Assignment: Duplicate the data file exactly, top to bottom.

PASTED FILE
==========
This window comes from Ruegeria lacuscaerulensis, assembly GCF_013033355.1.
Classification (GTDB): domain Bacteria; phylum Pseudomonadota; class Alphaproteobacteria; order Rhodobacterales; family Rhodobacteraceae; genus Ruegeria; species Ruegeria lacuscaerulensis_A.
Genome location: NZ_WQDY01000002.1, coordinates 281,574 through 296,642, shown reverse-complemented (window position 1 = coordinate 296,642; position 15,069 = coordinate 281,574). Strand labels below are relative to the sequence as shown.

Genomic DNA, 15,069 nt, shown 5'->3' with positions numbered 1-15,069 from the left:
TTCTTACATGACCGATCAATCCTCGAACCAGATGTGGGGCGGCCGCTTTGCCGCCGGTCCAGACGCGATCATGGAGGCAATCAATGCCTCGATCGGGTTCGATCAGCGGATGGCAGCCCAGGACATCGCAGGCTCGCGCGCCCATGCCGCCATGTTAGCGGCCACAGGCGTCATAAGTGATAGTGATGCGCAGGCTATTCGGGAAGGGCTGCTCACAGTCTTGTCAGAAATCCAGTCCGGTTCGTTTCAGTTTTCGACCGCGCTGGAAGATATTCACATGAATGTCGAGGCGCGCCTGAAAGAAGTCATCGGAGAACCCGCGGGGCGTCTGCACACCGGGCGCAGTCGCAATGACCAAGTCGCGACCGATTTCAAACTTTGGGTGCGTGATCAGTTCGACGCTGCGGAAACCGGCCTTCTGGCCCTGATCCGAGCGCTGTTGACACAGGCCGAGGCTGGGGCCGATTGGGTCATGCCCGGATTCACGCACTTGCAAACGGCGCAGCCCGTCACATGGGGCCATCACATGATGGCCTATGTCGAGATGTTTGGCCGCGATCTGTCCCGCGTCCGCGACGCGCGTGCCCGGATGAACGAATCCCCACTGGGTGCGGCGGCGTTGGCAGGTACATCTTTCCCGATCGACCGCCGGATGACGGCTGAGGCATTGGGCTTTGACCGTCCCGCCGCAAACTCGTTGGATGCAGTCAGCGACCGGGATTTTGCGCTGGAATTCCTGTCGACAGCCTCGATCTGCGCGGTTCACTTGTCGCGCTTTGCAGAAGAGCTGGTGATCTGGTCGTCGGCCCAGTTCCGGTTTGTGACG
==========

This window comes from Ruegeria lacuscaerulensis, assembly GCF_013033355.1.
Classification (GTDB): domain Bacteria; phylum Pseudomonadota; class Alphaproteobacteria; order Rhodobacterales; family Rhodobacteraceae; genus Ruegeria; species Ruegeria lacuscaerulensis_A.
Genome location: NZ_WQDY01000002.1, coordinates 281,574 through 296,642, shown reverse-complemented (window position 1 = coordinate 296,642; position 15,069 = coordinate 281,574). Strand labels below are relative to the sequence as shown.

Genomic DNA, 15,069 nt, shown 5'->3' with positions numbered 1-15,069 from the left:
TTCTTACATGACCGATCAATCCTCGAACCAGATGTGGGGCGGCCGCTTTGCCGCCGGTCCAGACGCGATCATGGAGGCAATCAATGCCTCGATCGGGTTCGATCAGCGGATGGCAGCCCAGGACATCGCAGGCTCGCGCGCCCATGCCGCCATGTTAGCGGCCACAGGCGTCATAAGTGATAGTGATGCGCAGGCTATTCGGGAAGGGCTGCTCACAGTCTTGTCAGAAATCCAGTCCGGTTCGTTTCAGTTTTCGACCGCGCTGGAAGATATTCACATGAATGTCGAGGCGCGCCTGAAAGAAGTCATCGGAGAACCCGCGGGGCGTCTGCACACCGGGCGCAGTCGCAATGACCAAGTCGCGACCGATTTCAAACTTTGGGTGCGTGATCAGTTCGACGCTGCGGAAACCGGCCTTCTGGCCCTGATCCGAGCGCTGTTGACACAGGCCGAGGCTGGGGCCGATTGGGTCATGCCCGGATTCACGCACTTGCAAACGGCGCAGCCCGTCACATGGGGCCATCACATGATGGCCTATGTCGAGATGTTTGGCCGCGATCTGTCCCGCGTCCGCGACGCGCGTGCCCGGATGAACGAATCCCCACTGGGTGCGGCGGCGTTGGCAGGTACATCTTTCCCGATCGACCGCCGGATGACGGCTGAGGCATTGGGCTTTGACCGTCCCGCCGCAAACTCGTTGGATGCAGTCAGCGACCGGGATTTTGCGCTGGAATTCCTGTCGACAGCCTCGATCTGCGCGGTTCACTTGTCGCGCTTTGCAGAAGAGCTGGTGATCTGGTCGTCGGCCCAGTTCCGGTTTGTGACG